Eating well, exercising and getting enough sleep are just the tip of the iceberg. There are a lot of factors that go into living a healthy lifestyle, and it’s easy to be overwhelmed by the amount of information available about health. Here are some signs and habits you might think are good for you, but in fact might be sabotaging your well-being.
You always eat after a workout
Depending on the workout, you may not need to eat and you could unintentionally be adding a lot of extra calories. Trainers sometimes tell you to eat right after a workout, but it’s most important to listen to your body about your hunger. Being mindful about when you’re hungry and when you’re full is the best way to ensure healthy eating patterns.
If you don’t have Celiac’s disease, you probably don’t need to be going gluten-free. You could be depriving your body of a lot of whole-grain fiber that is great for maintaining a healthy gut. Plus, many gluten-free products have the same amount of calories as their glutinous counterparts, don’t taste as good, and are more expensive. Save yourself the money and the bother and eat healthy whole grains.
You sleep too MUCH
For many people, getting enough sleep is hard, but getting too much sleep can be detrimental as well. Michael J. Breus, Ph.D of The Sleep Doctor says that oversleeping can lead to impaired brain function and increased vulnerability to depression and mental health issues. It can also lead to chronic inflammation and a higher risk of stroke and heart disease. Most scientists say that anywhere between six to nine hours of sleep a night is ideal, with many stating that around seven hours is the “sweet spot” for most adults.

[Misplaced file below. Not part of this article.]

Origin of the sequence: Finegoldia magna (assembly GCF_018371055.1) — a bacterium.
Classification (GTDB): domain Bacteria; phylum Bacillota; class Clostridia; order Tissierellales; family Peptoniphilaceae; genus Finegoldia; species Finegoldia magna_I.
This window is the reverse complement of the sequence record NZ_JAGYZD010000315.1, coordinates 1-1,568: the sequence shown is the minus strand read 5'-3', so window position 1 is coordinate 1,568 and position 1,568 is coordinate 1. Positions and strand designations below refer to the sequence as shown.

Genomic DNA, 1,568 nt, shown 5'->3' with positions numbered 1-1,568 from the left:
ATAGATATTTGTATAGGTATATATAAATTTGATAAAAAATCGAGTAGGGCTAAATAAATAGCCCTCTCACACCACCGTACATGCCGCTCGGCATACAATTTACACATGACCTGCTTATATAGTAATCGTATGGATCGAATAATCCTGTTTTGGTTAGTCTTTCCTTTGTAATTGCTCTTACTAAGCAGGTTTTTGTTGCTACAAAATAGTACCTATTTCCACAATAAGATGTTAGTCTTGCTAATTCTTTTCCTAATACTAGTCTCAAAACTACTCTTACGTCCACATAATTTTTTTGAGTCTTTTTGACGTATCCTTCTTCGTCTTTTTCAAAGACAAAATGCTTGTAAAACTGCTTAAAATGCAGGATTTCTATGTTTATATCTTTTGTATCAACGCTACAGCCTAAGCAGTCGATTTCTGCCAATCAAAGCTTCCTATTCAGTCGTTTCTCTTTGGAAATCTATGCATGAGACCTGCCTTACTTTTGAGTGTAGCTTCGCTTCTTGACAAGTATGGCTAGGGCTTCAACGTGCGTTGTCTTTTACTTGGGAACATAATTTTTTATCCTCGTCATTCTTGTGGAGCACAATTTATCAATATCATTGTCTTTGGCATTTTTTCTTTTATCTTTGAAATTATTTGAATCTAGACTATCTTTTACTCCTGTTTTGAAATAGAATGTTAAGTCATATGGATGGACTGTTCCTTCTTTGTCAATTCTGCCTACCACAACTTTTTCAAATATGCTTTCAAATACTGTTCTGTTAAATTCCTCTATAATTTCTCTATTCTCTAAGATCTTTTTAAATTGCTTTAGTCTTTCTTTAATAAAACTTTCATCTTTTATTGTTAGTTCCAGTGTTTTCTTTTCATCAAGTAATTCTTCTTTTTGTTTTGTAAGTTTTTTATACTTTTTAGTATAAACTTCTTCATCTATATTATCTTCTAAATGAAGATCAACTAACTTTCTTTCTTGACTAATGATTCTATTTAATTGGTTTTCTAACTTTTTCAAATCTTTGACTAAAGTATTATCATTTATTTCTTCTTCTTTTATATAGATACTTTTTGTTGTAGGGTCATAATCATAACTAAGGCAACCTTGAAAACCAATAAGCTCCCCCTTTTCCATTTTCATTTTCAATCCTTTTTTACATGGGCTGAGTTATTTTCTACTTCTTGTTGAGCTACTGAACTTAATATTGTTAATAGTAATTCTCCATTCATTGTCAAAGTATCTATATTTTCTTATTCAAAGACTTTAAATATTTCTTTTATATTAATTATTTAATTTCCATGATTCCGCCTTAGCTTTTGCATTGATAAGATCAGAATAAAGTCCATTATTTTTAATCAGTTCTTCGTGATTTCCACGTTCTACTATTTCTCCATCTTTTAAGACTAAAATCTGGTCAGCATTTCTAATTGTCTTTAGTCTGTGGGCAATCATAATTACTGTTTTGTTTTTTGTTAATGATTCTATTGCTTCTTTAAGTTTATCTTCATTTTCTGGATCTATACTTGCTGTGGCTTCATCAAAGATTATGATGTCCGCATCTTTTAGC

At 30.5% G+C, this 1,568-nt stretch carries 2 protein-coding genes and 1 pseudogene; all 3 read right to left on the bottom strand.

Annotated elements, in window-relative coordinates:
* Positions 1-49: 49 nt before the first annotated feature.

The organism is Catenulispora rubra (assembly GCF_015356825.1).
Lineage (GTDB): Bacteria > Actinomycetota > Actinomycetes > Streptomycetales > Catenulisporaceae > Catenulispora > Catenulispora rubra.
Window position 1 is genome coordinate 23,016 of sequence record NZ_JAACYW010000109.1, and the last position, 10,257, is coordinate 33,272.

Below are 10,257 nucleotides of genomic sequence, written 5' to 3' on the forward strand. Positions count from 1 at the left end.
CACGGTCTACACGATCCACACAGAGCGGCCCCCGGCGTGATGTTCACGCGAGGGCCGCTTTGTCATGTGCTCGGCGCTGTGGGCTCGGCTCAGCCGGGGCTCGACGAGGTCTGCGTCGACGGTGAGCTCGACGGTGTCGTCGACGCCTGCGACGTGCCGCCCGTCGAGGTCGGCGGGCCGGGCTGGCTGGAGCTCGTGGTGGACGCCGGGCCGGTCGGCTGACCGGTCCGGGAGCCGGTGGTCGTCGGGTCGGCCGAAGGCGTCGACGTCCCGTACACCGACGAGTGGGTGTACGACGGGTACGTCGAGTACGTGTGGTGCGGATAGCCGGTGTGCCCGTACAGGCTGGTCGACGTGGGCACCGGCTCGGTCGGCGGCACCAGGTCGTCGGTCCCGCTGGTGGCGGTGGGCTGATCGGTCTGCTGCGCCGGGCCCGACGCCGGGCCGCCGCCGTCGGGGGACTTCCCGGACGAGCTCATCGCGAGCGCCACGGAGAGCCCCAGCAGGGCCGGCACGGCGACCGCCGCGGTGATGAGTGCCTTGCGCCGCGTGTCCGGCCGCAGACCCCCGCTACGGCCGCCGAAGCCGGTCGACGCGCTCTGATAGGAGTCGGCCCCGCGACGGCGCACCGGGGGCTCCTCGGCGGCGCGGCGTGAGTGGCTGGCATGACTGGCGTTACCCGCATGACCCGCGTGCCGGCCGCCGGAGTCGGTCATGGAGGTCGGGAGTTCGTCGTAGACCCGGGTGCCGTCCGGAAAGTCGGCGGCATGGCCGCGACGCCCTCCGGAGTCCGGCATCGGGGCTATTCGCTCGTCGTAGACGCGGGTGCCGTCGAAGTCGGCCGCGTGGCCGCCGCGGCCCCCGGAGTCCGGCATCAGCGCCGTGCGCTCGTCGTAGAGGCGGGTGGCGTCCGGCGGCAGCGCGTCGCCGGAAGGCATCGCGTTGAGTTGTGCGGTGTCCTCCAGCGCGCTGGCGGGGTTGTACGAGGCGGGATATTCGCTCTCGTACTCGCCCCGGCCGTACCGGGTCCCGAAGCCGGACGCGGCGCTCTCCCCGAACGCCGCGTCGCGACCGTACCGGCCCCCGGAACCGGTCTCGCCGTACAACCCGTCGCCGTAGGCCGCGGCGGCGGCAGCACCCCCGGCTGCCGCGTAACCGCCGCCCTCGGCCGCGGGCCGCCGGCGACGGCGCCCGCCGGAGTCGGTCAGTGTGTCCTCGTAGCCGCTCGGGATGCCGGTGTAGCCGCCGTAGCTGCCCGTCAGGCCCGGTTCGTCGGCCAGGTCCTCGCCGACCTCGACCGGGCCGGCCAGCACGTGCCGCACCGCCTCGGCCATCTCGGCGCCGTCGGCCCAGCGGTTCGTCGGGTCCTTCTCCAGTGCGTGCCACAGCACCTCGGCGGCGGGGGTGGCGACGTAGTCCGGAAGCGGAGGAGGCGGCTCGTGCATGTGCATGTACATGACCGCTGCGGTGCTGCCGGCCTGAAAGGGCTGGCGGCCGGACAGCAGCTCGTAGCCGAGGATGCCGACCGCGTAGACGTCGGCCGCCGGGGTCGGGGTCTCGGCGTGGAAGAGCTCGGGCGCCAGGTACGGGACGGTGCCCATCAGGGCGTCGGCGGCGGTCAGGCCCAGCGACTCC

You work out seven days a week
Exercise is an important part of a healthy lifestyle, but it’s important to give your body a day off to recover. Rest days are vital to allowing your muscles to repair, which is how you get stronger over time, says Crystal Reeves, a certified trainer and a co-owner of MadSweat. Constantly working out means that you’re impairing your body’s ability to gain strength. Taking a rest day doesn’t mean you can’t move around, just keep it light–go for a walk or take a restorative yoga class. Your body will thank you for it.
You avoid the sun
Of course it’s important to avoid sunburns and overexposure to the sun increases the risk of skin cancer and premature skin aging, but the sun plays a vital role in boosting vitamin D which is essential for human health. Vitamin D aids bone strength, decreases depression and encourages calcium absorption among other health benefits. Just 10 minutes of exposure will produce vitamin D production in the body, so go out and enjoy the sun for a little while.
You chew gum
It’s an old trick to chew a piece of gum when a food craving comes, but unfortunately chewing gum is bad for your teeth and bad for your digestion. When you chew a piece of gum, you’re telling your brain that food is coming. Your brain will then send a signal to your stomach to start secreting stomach acid. This excess stomach acid will sit in your gut, because there’s no food for it to digest which can lead to heartburn and bloating, according to Dr. Joseph Mercola of Mercola.com.